Suicide is a terrifying word and parents don’t want to associate it with their teens. But statistics prove it is a real danger, given the pressures children face. Here are ways to tackle the issue.
By Renita Siqueira
“’Sorry Mom,' Wrote Hyderabad Girl Found Hanging After School Shaming” — NDTV (2 Feb 2018)
Once again, this headline reminds us of the perils of shaming a child, especially a teen. Emotionally hurting the child has produced a consequence which is truly tragic indeed!
Teens are extremely self-conscious about how they come across to others. They must find their way through the cross-currents of puberty, social relationships and an evolving self-image. They are not yet sure of who they are and how others see them. Social evaluation plays a key role. Their emotions peak when they feel they are being evaluated by others. Shaming experiences smash their fragile self-image, causing them to feel deeply humiliated, embarrassed and ashamed of themselves. "What will people think of me?" becomes an inhibiting thought. When shaming happens in the context of an important life event, the impact is greater. —*Arundhati Swamy
Official data shows that the number of youngsters in the 14–29 age group committing suicide is increasing in India. The reasons for taking this extreme step range from falling prey to the diabolical Whale Challenge to being rejected in love, from failure to achieve expectations in academics to being chided by a teacher. The pity is that such tragedies could have been prevented by the right type of intervention by parents, and, if necessary, by professional counsellors.
Let us look at some proactive measures parents can take to ensure that their children do not resort to drastic steps.
Regular, open communication between parents and children is essential for gauging a child’s state of mind. As parents, we must cultivate the knack of getting our teenaged children to share their hopes, fears and worries with us. It is a difficult knack to acquire, because teens are generally reluctant to confide in their parents. Dr Damon Constantinides, a psychotherapist at ‘Relationship and Sex Therapy Associates in Philadelphia’ says, “A teenager’s job is to push against their parents, and the job of a parent of a teenager is to hold tight and be present.” So, be present, and try to talk often to your child about anything and everything. Listen to him without being judgemental. And, if he mentions suicide, don’t panic or shout at him. Stay calm, and try to get him to tell you why he is thinking of such drastic measures.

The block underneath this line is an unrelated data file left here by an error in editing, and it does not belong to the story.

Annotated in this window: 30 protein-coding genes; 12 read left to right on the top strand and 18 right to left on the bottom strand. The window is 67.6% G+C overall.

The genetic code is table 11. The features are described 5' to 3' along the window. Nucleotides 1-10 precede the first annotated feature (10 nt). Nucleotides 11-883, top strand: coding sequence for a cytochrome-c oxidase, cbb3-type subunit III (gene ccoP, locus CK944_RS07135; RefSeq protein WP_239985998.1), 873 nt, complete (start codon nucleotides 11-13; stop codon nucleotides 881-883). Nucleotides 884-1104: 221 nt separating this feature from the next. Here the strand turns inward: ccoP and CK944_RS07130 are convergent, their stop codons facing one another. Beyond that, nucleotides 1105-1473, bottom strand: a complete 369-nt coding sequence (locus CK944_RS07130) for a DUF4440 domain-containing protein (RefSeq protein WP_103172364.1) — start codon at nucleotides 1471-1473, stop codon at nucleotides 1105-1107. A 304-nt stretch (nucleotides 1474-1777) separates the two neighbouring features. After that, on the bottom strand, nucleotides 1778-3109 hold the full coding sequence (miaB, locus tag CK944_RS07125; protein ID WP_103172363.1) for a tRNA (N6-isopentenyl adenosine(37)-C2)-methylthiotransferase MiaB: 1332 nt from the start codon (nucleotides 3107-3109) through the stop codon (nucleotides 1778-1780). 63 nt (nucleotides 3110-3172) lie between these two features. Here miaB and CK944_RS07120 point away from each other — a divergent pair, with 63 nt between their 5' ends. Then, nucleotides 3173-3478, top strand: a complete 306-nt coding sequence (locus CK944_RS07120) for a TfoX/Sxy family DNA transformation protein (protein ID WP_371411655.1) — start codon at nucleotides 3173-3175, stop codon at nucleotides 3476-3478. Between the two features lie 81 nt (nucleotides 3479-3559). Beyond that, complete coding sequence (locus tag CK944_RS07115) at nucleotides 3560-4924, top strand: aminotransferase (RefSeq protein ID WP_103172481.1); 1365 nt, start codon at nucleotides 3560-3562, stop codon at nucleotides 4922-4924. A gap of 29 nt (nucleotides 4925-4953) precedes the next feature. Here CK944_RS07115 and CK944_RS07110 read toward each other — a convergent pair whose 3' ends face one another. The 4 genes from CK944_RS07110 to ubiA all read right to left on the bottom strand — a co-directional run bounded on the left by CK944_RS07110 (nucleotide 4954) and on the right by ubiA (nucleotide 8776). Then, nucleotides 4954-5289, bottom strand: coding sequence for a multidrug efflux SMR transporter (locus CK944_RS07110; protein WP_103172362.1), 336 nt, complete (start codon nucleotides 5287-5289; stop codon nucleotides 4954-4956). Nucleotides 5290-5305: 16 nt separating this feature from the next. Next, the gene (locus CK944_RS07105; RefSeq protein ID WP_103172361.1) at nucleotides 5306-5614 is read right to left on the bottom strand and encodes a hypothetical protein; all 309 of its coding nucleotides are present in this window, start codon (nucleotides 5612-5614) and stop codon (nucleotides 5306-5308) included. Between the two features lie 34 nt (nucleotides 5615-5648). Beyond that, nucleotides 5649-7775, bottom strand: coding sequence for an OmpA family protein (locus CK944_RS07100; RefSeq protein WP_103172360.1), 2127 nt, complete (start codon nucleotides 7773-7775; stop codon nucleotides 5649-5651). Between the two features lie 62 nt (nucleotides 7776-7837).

The realisation that your child is contemplating suicide will, of course, be frightening to you, as a parent. Here’s what you need to do:
At times, parents will realise that their child was facing a problem only after she attempts suicide. However shocked and overwhelmed you may be, your first concern must be for your child. The whole family has to treat her with sensitivity, and care. Understand that what she most needs at this point is your unconditional love and support. Understand that there are no quick fixes to such issues, and the child will require time to get over the problem. Here’s a checklist:
Parental support and lifestyle changes will usually make all the difference to a child who was contemplating or has attempted suicide. Having a support system of family and friends is most important. However, if you notice persistent behavioural and personality changes that indicate suicidal tendencies, or the child continues to be depressed, do not hesitate to take professional help.
After identifying a mental health specialist, talk to your teen and find out if he is comfortable with the choice. It is vital for the child to develop a good relationship with his counsellor. Also, make it a point to discuss treatment plans with him.
The author is a Communications Officer at Safecity. She writes a blog – Pensive ‘Ren’derings.
*Arundhati Swamy is a counsellor and the Head of Parent Engagement Programs at ParentCircle.
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